It's not about being a party pooper. It's about setting boundaries and making sure people are aware what they are.
Here are my suggestions:
Consider what you will find acceptable/unacceptable
You need to be realistic about what you will and won't tolerate - and make sure this is communicated. This foresight will hopefully ensure you're not sat there on the night feeling disappointed by how your employees are behaving.
Will you be leading the drinking party? If yes, you are pretty much giving everyone a green light to behave in the same manner.
Some employers won't be one for partying and that is totally fine. But how will you manage if you're watching others drinking? Do you want to duck out of an event if you know it's going to be fairly raucous or do you not encourage events like this at all?
Is your party on a work night and if so, what is the expectation for arriving the next day. Late and hung over? I'm guessing not, but it's your call - just make sure that everyone knows.
Remember as well - even though an event such as a Christmas party is usually out of working hours- as the employer you're still responsible. You have a duty of care towards your employees and may be held vicariously liable if someone behaves inappropriately.
Make it clear
Whatever you decide, don't keep this information to yourself what is the point of that? As long as people know where they stand - they can abide by the rules you set. If they don't then your grounds for pulling anyone up on their behaviour are less certain.
So, send a note to all reminding them of policies which are in place - particularly policies that detail conduct, representing the Company and drug and alcohol.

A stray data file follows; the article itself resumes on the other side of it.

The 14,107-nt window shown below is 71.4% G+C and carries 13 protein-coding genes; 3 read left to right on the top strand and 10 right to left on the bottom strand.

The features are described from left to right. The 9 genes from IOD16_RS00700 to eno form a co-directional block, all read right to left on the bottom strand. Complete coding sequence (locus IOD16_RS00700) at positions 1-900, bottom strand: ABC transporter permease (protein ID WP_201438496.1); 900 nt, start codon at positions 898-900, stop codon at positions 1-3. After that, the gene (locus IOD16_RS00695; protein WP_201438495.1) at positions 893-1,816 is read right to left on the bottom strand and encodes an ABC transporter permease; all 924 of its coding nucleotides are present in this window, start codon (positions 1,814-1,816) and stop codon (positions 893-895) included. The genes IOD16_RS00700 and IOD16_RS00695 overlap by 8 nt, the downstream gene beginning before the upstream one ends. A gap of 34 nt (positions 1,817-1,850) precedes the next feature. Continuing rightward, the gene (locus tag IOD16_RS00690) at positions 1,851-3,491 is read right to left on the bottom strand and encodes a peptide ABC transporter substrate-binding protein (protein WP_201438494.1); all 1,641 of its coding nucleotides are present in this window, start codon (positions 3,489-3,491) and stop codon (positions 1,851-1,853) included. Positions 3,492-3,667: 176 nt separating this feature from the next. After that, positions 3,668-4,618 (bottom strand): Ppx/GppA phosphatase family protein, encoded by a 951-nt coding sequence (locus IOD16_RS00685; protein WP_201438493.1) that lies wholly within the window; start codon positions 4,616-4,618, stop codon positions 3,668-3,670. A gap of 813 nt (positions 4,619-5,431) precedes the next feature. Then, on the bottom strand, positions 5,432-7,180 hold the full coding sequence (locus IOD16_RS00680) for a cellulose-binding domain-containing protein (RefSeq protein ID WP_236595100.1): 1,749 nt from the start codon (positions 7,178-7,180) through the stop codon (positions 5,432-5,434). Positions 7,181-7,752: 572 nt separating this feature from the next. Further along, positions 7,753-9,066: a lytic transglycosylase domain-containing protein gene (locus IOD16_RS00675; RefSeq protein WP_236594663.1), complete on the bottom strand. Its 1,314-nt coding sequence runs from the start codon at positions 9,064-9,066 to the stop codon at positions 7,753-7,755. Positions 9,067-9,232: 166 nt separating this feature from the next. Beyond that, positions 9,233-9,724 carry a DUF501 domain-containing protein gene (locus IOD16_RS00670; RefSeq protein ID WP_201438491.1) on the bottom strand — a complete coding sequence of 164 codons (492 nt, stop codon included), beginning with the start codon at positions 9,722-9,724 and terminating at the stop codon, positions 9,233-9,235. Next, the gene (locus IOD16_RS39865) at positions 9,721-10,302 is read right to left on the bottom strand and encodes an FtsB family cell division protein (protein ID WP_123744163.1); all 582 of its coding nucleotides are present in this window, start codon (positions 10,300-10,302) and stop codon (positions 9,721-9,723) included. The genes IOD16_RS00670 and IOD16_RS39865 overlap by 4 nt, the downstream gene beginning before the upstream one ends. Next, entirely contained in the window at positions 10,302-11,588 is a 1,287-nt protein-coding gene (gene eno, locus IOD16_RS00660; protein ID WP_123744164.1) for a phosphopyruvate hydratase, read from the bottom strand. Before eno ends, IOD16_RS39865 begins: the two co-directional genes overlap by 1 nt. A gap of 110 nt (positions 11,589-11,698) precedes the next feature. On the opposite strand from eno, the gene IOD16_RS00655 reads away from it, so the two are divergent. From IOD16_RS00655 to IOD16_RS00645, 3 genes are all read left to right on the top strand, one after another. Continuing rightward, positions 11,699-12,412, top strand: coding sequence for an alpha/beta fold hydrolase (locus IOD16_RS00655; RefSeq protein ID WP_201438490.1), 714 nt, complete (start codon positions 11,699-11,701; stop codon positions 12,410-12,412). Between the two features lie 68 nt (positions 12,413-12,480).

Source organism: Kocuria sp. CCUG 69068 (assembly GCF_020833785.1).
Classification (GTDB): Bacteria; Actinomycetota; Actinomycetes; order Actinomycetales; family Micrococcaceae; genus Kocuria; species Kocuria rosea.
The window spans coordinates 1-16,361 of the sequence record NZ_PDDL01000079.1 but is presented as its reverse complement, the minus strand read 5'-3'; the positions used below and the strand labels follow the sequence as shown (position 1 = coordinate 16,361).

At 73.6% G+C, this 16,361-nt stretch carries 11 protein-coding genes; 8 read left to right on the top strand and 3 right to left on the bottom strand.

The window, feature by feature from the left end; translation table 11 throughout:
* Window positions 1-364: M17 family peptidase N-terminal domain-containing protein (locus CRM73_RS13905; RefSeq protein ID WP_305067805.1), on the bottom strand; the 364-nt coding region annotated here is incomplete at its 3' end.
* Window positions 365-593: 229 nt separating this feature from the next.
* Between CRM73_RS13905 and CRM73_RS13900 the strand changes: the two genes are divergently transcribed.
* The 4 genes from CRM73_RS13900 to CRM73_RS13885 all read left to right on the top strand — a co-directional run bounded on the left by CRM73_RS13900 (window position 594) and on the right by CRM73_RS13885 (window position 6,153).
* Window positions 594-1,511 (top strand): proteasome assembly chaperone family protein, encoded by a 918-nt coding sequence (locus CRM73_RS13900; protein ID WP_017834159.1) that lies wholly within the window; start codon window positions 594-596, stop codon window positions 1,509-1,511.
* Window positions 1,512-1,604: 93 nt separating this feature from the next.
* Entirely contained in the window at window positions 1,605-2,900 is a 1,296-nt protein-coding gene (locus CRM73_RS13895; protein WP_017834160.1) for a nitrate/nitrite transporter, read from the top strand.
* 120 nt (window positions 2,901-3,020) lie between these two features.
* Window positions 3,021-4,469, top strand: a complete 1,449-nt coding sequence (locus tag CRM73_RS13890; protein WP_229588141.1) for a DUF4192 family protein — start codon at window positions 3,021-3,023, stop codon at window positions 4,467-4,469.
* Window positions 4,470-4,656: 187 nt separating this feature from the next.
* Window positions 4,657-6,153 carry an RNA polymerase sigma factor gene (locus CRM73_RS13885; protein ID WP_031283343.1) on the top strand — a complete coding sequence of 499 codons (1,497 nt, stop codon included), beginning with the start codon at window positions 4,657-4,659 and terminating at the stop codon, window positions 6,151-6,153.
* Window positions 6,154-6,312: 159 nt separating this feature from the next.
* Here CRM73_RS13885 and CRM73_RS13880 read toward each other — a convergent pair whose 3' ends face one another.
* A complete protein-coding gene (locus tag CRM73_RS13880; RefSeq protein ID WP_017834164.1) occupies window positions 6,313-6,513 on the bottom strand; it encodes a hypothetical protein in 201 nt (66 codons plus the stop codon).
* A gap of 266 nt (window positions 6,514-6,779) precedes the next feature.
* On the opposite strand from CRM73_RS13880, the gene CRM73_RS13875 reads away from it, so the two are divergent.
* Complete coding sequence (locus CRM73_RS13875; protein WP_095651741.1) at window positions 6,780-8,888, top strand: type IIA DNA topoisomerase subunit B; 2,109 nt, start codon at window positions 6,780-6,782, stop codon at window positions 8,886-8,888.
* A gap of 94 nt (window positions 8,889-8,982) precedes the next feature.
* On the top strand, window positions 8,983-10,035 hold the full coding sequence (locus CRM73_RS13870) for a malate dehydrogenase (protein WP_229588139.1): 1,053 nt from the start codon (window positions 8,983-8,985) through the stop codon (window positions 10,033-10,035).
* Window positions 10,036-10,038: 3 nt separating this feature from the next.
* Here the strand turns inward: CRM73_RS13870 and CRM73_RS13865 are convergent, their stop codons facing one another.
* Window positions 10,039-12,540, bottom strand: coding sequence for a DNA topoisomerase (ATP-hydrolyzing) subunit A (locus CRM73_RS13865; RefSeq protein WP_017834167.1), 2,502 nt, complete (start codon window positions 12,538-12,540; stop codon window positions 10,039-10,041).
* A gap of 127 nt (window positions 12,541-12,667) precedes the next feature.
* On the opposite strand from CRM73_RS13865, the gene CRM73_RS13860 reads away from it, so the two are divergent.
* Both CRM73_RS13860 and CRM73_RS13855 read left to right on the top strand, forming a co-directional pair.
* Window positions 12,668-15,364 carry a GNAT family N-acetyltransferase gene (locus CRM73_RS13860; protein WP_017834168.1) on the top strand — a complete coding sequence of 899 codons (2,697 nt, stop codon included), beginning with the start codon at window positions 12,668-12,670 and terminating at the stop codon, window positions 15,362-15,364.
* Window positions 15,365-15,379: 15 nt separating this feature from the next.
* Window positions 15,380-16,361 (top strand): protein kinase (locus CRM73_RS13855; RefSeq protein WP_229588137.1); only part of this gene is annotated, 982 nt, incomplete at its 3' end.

Spell out what behaviour will be deemed unacceptable; being abusive to others, coming to work under the influence the next day and any specifics you wish to stipulate.
Explain what could happen if they fail to abide by the rules in place - and make it clear that disciplinary action could be a consequence.
Take action if you're not happy
If you feel that you've made your position clear and someone has mid-judged how they should behave, then you have to act. Don't wait until the New Year to express your disappointment - tell them straight away. People deserve to know as soon as possible if their standards have slipped.
If you don't act, think about the message that you're delivering: effectively that you have standards but if you break them, you won't do anything about it. Without doing this, then each event could see worse behaviour than the last!
I give these tips with the best possible intentions your employees may want to have a huge blow out Christmas do, but I can guarantee they wouldn't want that at the expense of their job.
I am more than happy to help with any of the above. If you need practical help clarifying your position to employees, give me a call. If you find yourself in the unhappy position of dealing with point 3 I can most definitely help with that.